The PPRS has set up both a temporary shelter (The Penzance Refuge) and a domestic workers’ bureau to help improve the prospects of these otherwise invisible women.

The book refers to the case of a girl, Evelyn, who was found wandering on the pier by the police in December 1911, appearing to have lost her memory. She was admitted to the shelter where her baby girl was born.

Another young girl, Mandy from Penzance, was cared for by the PPRS who found her a place in a maternity ward in Exeter. When she recovered from childbirth, the charity helped her find work in Devon and pay for her baby to be taken in at Penzance.

Jenny writes: “Mandy’s case illustrates the custom of removing troubled girls from their familiar surroundings in order to give them a fresh start, but it also shows a lack of sympathy in placing a mother and her young child so far apart the other. ”

Mandy was relatively lucky in this regard. Unsupported single mothers were often persuaded that they were securing a better life for their child by going down the adoption route, which meant never seeing their child again.

The Fairbridge Scheme was just one of many programs that sent children to places in the British Empire to train them in agricultural practices. Many Cornish children between 1869 and the 1930s emigrated to Canada as part of home child immigration.

Jenny wrote: “The adoption programs scandal, which sent migrant children to the colonies and then to Commonwealth countries, revealed evidence of abuse and neglect.”

Four children bound for Fairbridge Farm School Molong, NSW, Australia, 1938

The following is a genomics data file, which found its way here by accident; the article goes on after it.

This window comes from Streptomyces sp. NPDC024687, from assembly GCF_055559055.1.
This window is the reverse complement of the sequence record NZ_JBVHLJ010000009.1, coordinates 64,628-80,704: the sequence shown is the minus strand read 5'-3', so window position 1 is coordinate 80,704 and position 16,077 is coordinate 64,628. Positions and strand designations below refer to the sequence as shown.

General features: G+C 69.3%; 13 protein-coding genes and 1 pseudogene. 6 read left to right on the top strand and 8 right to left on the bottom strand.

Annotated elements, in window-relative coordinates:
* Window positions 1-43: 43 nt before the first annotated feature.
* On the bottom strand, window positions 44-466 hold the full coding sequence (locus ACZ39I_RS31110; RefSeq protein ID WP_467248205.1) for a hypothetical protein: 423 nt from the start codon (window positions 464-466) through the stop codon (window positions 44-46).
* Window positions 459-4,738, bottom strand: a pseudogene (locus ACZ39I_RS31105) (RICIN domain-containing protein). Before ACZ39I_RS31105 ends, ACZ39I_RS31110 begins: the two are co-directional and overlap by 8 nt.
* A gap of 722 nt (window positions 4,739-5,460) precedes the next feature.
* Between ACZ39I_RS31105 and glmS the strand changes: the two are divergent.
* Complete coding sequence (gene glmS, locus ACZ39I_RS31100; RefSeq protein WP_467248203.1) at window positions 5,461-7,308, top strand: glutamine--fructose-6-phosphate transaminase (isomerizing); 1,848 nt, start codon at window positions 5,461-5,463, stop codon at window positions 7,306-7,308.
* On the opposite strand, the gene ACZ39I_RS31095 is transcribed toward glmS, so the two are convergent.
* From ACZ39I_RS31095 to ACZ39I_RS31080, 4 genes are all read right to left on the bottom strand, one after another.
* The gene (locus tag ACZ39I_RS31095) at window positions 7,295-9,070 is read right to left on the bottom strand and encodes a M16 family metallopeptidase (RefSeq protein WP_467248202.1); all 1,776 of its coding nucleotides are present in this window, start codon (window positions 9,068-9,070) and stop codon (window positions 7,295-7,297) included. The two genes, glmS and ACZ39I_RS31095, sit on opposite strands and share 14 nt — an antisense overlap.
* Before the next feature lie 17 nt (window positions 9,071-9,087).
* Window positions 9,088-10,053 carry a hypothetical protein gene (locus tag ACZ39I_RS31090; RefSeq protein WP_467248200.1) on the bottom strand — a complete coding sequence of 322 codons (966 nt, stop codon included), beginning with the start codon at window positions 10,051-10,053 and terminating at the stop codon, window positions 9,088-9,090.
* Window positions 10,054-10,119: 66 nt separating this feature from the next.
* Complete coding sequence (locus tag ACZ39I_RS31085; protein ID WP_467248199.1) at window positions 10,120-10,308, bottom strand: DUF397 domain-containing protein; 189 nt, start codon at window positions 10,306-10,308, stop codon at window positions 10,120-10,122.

Four children bound for Fairbridge Farm School Molong, NSW, Australia, 1938

However, among the dark realities, Jenny said her research has also revealed some lighter moments. This includes the records of an unnamed young girl who boarded a ship in Glasgow Harbor with a Norwegian sailor. When she woke up, they were at sea en route to the Middle East.

Luckily for her, she was dropped off at St Ives, brought to the shelter by the police and then helped get a train back to Glasgow.

Throughout the book, you observe the societal changes that have taken place over the century, both materially and ideologically.

Jenny writes, “We as readers are reminded of how many material comforts and appliances we now take for granted; in 1908, the Refuge housed around eight young women, some with babies, without electricity, gas, telephone or washing machine. Wood had to be chopped, coal broken into smaller pieces, clothes sewn by hand, and all laundry done by hand.

While society is by no means perfect today, Jenny said she wanted the book’s message to be about how “society has become more tolerant and humane over the past 100 years”.

“The importance of this book is simply to give a voice to these young women, their struggles not forgotten – and how many of us today may have come from young mothers who were given a second chance ?”

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About Marco C. Nichols